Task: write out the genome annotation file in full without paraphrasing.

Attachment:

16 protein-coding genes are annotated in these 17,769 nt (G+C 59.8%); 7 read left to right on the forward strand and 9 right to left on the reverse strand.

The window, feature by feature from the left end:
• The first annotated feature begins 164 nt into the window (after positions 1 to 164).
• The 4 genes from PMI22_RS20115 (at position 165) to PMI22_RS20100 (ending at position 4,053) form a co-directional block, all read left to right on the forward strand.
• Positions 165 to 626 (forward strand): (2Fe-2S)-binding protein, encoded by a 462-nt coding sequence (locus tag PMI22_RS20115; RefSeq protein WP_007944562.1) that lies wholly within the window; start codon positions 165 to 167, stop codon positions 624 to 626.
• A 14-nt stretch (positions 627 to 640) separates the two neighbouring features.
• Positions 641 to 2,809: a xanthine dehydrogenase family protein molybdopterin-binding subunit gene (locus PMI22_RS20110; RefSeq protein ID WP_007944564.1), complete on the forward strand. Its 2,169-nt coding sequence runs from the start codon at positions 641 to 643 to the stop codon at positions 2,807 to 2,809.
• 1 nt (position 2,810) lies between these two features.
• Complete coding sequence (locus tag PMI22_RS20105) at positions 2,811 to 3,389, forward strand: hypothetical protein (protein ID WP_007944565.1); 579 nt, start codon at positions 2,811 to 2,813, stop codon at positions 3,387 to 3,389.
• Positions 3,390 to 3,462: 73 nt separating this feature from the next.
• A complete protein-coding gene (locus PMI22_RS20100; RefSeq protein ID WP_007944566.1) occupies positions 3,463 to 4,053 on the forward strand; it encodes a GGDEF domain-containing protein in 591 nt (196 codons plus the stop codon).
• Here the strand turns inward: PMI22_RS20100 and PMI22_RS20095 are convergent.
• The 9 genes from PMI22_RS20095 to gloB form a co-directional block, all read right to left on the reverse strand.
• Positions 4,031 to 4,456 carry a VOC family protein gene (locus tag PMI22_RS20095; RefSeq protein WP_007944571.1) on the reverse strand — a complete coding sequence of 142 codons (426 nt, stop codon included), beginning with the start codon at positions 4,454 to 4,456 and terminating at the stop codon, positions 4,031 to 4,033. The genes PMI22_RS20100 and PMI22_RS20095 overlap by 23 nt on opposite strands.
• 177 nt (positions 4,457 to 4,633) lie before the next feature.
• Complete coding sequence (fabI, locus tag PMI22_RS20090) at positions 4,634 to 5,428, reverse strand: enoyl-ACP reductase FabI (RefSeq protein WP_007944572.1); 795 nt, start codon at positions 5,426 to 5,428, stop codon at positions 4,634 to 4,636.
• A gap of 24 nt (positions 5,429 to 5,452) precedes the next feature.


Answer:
16 protein-coding genes are annotated in these 17,769 nt (G+C 59.8%); 7 read left to right on the forward strand and 9 right to left on the reverse strand.

The window, feature by feature from the left end:
• The first annotated feature begins 164 nt into the window (after positions 1 to 164).
• The 4 genes from PMI22_RS20115 (at position 165) to PMI22_RS20100 (ending at position 4,053) form a co-directional block, all read left to right on the forward strand.
• Positions 165 to 626 (forward strand): (2Fe-2S)-binding protein, encoded by a 462-nt coding sequence (locus tag PMI22_RS20115; RefSeq protein WP_007944562.1) that lies wholly within the window; start codon positions 165 to 167, stop codon positions 624 to 626.
• A 14-nt stretch (positions 627 to 640) separates the two neighbouring features.
• Positions 641 to 2,809: a xanthine dehydrogenase family protein molybdopterin-binding subunit gene (locus PMI22_RS20110; RefSeq protein ID WP_007944564.1), complete on the forward strand. Its 2,169-nt coding sequence runs from the start codon at positions 641 to 643 to the stop codon at positions 2,807 to 2,809.
• 1 nt (position 2,810) lies between these two features.
• Complete coding sequence (locus tag PMI22_RS20105) at positions 2,811 to 3,389, forward strand: hypothetical protein (protein ID WP_007944565.1); 579 nt, start codon at positions 2,811 to 2,813, stop codon at positions 3,387 to 3,389.
• Positions 3,390 to 3,462: 73 nt separating this feature from the next.
• A complete protein-coding gene (locus PMI22_RS20100; RefSeq protein ID WP_007944566.1) occupies positions 3,463 to 4,053 on the forward strand; it encodes a GGDEF domain-containing protein in 591 nt (196 codons plus the stop codon).
• Here the strand turns inward: PMI22_RS20100 and PMI22_RS20095 are convergent.
• The 9 genes from PMI22_RS20095 to gloB form a co-directional block, all read right to left on the reverse strand.
• Positions 4,031 to 4,456 carry a VOC family protein gene (locus tag PMI22_RS20095; RefSeq protein WP_007944571.1) on the reverse strand — a complete coding sequence of 142 codons (426 nt, stop codon included), beginning with the start codon at positions 4,454 to 4,456 and terminating at the stop codon, positions 4,031 to 4,033. The genes PMI22_RS20100 and PMI22_RS20095 overlap by 23 nt on opposite strands.
• 177 nt (positions 4,457 to 4,633) lie before the next feature.
• Complete coding sequence (fabI, locus tag PMI22_RS20090) at positions 4,634 to 5,428, reverse strand: enoyl-ACP reductase FabI (RefSeq protein WP_007944572.1); 795 nt, start codon at positions 5,426 to 5,428, stop codon at positions 4,634 to 4,636.
• A gap of 24 nt (positions 5,429 to 5,452) precedes the next feature.